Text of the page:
Two young Texas cowboys on the cusp of manhood ride into 1940's Mexico in search of experience. What they find is a country as chaotic as it is beautiful, as cruel and unfeeling as it is mysterious, where death is a constant, capricious companion. Written by
Richard Foxx <firstname.lastname@example.org>
Amongst those able to view Billy Bob Thornton's original cut, which ran for 3 hours 40 minutes, opinions were divided. Ben Affleck remarked that it was "brilliant, a masterpiece". Former Miramax marketing head Dennis Rice had this to say: "It was the most self-indulgent director's cut I'd ever seen. It was like torture to watch that movie." See more »
At the end, when John Grady Cole is riding into Lacey's ranch, we first see him galloping across the field, with the two horses running free on either side of him. After the camera breaks and comes back to John talking to Lacey, both horses have bridles on and John is holding onto them. See more »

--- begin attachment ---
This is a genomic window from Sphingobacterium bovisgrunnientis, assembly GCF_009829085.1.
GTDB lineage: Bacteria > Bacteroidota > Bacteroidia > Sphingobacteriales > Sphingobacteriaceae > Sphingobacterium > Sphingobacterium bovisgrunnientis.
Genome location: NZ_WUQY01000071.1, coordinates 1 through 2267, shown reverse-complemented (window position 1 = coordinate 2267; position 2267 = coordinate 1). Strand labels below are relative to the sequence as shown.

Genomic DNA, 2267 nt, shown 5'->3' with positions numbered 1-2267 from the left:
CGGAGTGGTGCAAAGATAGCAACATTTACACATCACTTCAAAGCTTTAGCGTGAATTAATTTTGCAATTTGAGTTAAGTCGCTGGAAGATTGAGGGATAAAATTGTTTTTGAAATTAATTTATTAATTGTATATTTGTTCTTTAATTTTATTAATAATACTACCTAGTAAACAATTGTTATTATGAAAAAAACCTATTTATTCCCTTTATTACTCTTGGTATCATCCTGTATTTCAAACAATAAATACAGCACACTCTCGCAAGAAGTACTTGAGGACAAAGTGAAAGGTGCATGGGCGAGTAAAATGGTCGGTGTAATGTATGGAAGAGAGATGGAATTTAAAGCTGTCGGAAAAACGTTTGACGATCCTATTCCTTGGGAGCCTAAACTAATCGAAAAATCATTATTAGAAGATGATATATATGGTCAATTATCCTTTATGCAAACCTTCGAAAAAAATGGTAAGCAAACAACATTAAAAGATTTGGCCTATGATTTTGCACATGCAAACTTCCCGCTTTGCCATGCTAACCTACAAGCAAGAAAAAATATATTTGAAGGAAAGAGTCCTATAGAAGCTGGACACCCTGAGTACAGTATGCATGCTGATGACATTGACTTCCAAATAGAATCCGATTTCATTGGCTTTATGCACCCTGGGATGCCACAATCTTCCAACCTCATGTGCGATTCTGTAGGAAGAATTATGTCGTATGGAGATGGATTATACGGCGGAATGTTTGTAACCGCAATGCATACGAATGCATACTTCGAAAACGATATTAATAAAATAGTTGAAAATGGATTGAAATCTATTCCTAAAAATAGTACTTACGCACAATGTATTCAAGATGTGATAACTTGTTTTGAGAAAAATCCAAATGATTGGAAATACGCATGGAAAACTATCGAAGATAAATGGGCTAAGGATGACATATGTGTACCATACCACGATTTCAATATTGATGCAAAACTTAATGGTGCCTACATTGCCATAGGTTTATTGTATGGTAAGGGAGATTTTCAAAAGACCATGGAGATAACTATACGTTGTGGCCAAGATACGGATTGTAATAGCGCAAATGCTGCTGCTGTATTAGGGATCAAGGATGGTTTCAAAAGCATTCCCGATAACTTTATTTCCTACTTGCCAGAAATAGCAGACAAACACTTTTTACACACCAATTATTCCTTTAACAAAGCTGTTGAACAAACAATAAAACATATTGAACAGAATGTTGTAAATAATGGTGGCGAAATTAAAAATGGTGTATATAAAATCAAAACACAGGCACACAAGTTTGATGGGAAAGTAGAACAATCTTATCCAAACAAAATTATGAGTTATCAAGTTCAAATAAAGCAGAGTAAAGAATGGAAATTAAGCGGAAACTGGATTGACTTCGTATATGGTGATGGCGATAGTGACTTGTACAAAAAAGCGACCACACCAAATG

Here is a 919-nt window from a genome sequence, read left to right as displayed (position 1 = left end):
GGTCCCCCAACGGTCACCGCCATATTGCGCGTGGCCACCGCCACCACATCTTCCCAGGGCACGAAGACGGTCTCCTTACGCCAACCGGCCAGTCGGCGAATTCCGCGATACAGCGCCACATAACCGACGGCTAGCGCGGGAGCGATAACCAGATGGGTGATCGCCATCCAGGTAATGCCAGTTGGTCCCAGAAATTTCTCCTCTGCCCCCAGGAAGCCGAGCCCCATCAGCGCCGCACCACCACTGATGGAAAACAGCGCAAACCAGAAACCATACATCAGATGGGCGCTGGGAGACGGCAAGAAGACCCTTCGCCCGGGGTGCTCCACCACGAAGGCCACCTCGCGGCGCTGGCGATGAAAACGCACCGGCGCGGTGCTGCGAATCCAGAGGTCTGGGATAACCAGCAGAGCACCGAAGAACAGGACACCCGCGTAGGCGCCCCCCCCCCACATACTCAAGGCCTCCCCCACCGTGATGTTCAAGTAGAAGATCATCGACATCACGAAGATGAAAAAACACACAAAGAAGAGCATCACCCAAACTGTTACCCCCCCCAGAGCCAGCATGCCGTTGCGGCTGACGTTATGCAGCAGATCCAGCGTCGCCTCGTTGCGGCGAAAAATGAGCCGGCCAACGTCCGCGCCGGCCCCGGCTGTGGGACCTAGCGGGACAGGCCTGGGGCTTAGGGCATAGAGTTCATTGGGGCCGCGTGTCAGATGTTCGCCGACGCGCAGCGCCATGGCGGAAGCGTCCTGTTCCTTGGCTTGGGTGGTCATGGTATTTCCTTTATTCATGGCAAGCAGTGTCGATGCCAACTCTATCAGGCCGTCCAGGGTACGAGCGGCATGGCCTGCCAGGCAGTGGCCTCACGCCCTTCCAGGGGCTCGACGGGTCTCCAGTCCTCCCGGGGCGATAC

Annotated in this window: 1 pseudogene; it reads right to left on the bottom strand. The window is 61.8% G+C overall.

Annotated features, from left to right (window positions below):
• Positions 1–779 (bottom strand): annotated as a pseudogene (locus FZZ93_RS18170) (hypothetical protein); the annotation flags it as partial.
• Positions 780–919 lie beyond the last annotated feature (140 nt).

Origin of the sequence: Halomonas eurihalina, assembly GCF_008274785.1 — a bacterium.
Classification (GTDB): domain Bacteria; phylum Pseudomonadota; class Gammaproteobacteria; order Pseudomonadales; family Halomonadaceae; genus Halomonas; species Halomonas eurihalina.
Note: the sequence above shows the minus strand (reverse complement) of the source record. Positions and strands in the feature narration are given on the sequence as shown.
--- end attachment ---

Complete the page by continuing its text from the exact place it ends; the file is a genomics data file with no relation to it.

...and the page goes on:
In the opening credits, the Columbia Pictures emblem is not the 2000 one. Instead, it is the circa 1949 version with the woman holding the torch. This is what would have been used at the time the story is set. See more »
One of the best movies I've seen in the past year. The sweeping panoramic settings, the great writing and a subtle, great performance by Matt Damon make this a movie not to miss. I enjoyed everything about this movie, from the graphic, depressing prison scenes to the joyous romance between a young cowboy and his Mexican princess girlfriend.
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